LP O’Brien is a highly decorated and award-winning mixologist. O’Brien’s expertise in the beverage industry was recently recognized on Netflix’s new television series, Drink Masters, where she emerged as the winner. Her dedication to education, innovation, and cultural integration through cocktail creations has also motivated her to establish her own beverage agency, LP Drinks Co.
O’Brien and her team are dedicated to providing the highest service and hospitality standards while teaching the skills necessary to craft delicious, layered drinks. But creativity is also the name of the game for the master mixologist, who finds inspiration in all sorts of things — like Black history.
In honor of Black History Month, O’Brien is sharing a couple of cocktail recipes that celebrate the legacy of Josephine Baker and the cultural movement of the Harlem Renaissance. See the flavorful recipes she has in mind to toast to our trailblazers and as always, drink responsibly!
The Josephine Baker
Josephine Baker was a Black American entertainer, singer, dancer, and actress. She became famous in the 1920s for her performances in Parisian nightclubs, where she often danced sans clothes, or in a skirt made of bananas. She was also an active member of the French Resistance during World War II and was the first Black woman to star in a major motion picture. Baker was essential in the civil rights movement and used her platform to advocate for racial equality. She died in 1975 at the age of 68. With her famous banana dance in mind, O’Brien came up with a concoction with flavors of gin, Banana de Bresil, prosecco and more.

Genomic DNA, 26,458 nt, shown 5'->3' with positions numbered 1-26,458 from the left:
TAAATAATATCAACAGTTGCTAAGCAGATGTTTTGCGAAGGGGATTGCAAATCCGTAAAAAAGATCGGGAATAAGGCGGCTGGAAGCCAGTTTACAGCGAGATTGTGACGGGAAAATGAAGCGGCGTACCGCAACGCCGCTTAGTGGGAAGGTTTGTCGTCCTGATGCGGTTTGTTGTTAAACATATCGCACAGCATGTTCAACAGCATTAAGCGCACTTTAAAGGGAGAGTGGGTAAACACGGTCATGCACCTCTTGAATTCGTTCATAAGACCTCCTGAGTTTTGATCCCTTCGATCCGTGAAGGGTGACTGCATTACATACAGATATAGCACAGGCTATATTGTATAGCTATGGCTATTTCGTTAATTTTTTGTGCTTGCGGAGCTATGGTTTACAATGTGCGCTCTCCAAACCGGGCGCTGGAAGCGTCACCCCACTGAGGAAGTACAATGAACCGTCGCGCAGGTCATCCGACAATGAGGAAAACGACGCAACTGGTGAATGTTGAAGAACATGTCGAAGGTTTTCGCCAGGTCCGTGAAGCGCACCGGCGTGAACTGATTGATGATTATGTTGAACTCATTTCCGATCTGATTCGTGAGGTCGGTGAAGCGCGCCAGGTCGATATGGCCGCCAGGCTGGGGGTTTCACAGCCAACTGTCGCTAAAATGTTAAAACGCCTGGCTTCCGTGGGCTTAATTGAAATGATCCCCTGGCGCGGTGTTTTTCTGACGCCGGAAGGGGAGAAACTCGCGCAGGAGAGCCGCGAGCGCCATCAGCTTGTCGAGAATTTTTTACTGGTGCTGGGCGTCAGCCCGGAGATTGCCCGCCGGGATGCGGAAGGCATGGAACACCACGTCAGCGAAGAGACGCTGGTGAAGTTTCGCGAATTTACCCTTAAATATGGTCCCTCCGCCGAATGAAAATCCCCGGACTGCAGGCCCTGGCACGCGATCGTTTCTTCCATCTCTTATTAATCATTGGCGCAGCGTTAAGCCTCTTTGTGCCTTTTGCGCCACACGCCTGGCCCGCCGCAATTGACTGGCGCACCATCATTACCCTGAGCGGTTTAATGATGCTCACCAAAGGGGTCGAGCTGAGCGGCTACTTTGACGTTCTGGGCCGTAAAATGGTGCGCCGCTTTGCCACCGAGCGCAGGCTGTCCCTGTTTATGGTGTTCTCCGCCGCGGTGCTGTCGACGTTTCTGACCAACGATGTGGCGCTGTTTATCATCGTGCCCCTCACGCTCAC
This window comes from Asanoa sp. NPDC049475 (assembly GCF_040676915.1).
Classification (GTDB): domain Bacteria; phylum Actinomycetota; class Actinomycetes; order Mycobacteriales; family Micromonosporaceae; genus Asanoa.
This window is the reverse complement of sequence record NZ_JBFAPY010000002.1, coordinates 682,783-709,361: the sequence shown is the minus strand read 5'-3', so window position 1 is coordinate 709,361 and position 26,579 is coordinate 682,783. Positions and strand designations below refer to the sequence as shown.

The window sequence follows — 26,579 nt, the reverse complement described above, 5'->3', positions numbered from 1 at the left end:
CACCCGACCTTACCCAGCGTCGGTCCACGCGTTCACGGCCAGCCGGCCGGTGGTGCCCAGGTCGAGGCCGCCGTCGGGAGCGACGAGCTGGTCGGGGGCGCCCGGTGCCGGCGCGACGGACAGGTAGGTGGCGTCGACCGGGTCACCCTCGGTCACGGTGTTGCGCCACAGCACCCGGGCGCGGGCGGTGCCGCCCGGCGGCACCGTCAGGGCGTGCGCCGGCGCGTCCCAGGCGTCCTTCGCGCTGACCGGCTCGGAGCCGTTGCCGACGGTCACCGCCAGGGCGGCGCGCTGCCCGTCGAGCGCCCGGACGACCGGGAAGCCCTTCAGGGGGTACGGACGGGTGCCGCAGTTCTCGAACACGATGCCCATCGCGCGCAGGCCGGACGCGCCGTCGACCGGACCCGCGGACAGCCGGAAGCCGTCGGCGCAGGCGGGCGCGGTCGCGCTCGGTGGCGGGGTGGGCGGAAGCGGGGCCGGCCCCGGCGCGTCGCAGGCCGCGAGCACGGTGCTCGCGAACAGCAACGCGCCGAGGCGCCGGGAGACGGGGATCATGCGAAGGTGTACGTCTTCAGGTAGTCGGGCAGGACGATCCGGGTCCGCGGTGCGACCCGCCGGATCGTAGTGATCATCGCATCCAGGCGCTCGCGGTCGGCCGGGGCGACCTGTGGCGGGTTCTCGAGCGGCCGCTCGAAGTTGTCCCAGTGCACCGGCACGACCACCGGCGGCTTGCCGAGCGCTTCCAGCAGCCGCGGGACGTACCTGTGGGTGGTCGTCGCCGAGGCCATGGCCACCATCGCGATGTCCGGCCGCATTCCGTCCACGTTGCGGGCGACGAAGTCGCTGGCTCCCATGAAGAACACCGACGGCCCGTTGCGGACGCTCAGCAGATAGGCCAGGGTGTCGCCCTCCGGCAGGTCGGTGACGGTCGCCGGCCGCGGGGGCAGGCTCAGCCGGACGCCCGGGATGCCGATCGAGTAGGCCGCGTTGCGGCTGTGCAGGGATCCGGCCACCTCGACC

See the below recipe, inspired by the Jazz Age and Baker.
- 1.5 oz Gin
- ¾ oz Lemon
- ½ oz Banana de Bresil
- Tbsp 2:1 Simple Syrup
- 1 dash Absinthe
- Shake and strain into a chilled coupe.
- Top with Prosecco
- Express the oils of a lemon (discard) and garnish with a manicured lemon peel.
- Pro Tip: Use an atomizer to spray your absinthe into your flute glass vs adding a single drop into your drink. It adds an aromatic element to your beverage.
The Harlem Renaissance
The Harlem Renaissance was an artistic movement that emerged in the upper Manhattan neighborhood of New York City in the 1920s. It was a time of great cultural and intellectual activity characterized by a renewed interest in African-American art, literature, music, and academic life. The Harlem Renaissance was a significant period in the development of African-American culture and identity, as well as in the broader history of American life. It helped to elevate and celebrate the contributions of Black artists and writers and brought new attention to issues of racial identity, equality, and civil rights.
See the below recipe, inspired by the Harlem Renaissance and the artists of that era, with flavors of cognac, bitters and more.
- 2 oz Cognac
- 0.25 oz 2:1 Simple Syrup
- 0.50 oz Cold Filtered Water
- 2 dashes of Orange Bitters
- 2 dashes Angostura Bitters
- Stir in a Yarai mixing glass and strain into a chilled rocks glass. No ice.
- Garnish with a sprig of fresh mint to represent the cultural and artistic flowering that occurred during this time and a lime wedge.
- Pro Tip: Tap your mint sprig on the side of your glass to open up aromatics.